The A and B domains resemble the lac repressor and RNase HII, respectively
Although the overall PIWI fold represents a novel protein architecture, the individual A and B domains display structural similarity to known protein structures. Domain A is most reminiscent of the core fragment domain of the lactose repressor. In the lac repressor, and related periplasmic arabinose‐binding protein, such domains occur as a tandem repeat, forming an interdomain cleft that functions to bind sugars. The finding that the topology of domain A of AfPiwi differs from that of the lac repressor, and also that domain A is not present within a tandem repeat, suggests that these proteins are not evolutionarily or functionally related.
Domain B adopts essentially an RNase H‐type fold, the fundamentals of which are three antiparallel β‐strands followed by two helix–loop–strand motifs (Figure 3) (Yang and Steitz, 1995). These secondary structural elements define a conserved catalytic core domain found in nucleases such as archaeal RNase HII, Escherichia coli and HIV RNase HI, ASV and HIV encoded integrases, and E. coli RuvC. Such enzymes catalyse the hydrolysis of phosphodiester bonds in their respective DNA or RNA substrates, and therefore the finding that PIWI domains share structural similarities to these proteins provides important insights into their function. In domain B of AfPiwi, the conserved core corresponds to the αE, αF and αH helices, and five adjacent β‐strands (β5–β9) (Figure 3). The three edge β‐strands (β10–β12) and the αG helix of domain B are accommodated as an insertion within this central core domain. Interestingly, the RNase H‐fold of RNase H and integrases incorporates two catalytic Asp residues located on adjacent β‐strands (β5 and β8 of AfPiwi). As discussed below, although the counterparts of these residues are not conserved in AfPiwi, significantly, with the exceptions of human Ago4 and Hiwi2, both of these residues are invariant in all eukaryotic Argonaute proteins.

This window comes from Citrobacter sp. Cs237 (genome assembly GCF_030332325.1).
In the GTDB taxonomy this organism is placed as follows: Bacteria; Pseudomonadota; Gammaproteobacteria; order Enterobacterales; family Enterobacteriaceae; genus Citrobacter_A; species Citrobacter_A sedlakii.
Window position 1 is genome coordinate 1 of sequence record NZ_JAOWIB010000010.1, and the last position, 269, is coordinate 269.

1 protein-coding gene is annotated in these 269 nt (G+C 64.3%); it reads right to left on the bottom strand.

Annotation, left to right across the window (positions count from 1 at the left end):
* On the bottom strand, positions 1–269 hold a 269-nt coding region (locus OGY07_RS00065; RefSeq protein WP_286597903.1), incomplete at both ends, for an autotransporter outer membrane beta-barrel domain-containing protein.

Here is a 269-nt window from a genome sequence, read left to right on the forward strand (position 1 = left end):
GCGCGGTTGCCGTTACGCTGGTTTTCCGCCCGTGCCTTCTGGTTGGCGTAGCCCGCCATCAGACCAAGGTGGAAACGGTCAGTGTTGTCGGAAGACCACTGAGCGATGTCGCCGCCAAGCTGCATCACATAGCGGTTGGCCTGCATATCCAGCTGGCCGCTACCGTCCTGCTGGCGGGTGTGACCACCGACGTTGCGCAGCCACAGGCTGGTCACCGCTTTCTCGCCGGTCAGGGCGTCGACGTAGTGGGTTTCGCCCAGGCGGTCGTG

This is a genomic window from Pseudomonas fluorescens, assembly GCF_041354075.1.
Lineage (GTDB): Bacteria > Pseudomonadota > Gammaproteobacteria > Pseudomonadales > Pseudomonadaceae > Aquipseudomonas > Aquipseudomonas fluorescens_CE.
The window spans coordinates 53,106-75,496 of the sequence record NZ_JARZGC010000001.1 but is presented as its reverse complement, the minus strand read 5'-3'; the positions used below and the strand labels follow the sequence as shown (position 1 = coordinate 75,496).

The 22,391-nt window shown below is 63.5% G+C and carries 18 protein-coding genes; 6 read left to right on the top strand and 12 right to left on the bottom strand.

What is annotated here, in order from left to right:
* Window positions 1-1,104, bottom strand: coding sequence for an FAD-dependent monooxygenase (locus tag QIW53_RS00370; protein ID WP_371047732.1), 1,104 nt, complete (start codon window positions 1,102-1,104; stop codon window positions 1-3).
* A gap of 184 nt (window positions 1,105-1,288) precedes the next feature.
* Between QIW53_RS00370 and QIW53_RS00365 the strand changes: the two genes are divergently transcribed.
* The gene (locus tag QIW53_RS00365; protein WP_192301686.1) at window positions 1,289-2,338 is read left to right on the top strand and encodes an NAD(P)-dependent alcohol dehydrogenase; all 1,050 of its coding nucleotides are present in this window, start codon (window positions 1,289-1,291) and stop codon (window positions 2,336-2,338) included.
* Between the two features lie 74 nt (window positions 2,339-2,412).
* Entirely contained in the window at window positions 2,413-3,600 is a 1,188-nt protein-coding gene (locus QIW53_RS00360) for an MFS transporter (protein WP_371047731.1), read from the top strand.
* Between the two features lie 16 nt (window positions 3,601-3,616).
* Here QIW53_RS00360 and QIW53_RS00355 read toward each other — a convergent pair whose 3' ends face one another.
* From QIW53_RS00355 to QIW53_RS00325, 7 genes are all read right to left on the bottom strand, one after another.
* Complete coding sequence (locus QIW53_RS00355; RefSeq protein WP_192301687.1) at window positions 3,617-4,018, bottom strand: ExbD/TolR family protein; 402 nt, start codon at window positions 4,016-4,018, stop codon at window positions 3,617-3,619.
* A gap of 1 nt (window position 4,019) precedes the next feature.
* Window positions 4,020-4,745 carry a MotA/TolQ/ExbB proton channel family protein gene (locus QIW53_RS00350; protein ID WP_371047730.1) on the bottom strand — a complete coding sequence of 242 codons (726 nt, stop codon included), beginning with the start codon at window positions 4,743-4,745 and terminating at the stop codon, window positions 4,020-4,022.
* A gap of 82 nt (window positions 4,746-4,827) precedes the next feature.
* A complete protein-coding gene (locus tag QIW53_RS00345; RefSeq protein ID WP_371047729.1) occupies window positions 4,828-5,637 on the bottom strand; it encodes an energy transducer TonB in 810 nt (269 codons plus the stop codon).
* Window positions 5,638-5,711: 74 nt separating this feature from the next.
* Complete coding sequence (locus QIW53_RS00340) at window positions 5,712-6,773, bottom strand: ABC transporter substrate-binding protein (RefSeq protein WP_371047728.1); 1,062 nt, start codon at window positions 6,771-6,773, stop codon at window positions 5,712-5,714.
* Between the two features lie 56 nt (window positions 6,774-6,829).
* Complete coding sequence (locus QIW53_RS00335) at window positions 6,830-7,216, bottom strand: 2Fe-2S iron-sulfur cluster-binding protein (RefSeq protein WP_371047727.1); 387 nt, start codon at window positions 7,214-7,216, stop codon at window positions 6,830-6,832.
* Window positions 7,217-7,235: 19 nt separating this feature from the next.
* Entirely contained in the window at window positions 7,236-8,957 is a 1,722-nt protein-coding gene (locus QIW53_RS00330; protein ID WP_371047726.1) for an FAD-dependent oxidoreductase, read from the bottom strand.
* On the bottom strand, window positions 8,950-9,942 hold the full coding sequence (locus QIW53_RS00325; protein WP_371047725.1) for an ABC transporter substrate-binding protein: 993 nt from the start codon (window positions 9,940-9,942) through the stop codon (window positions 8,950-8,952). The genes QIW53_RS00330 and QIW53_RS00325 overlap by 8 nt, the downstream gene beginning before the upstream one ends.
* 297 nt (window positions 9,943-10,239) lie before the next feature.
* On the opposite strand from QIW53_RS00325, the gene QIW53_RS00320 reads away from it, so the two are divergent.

The domain interface creates a prominent surface crevice surrounding the C‐terminus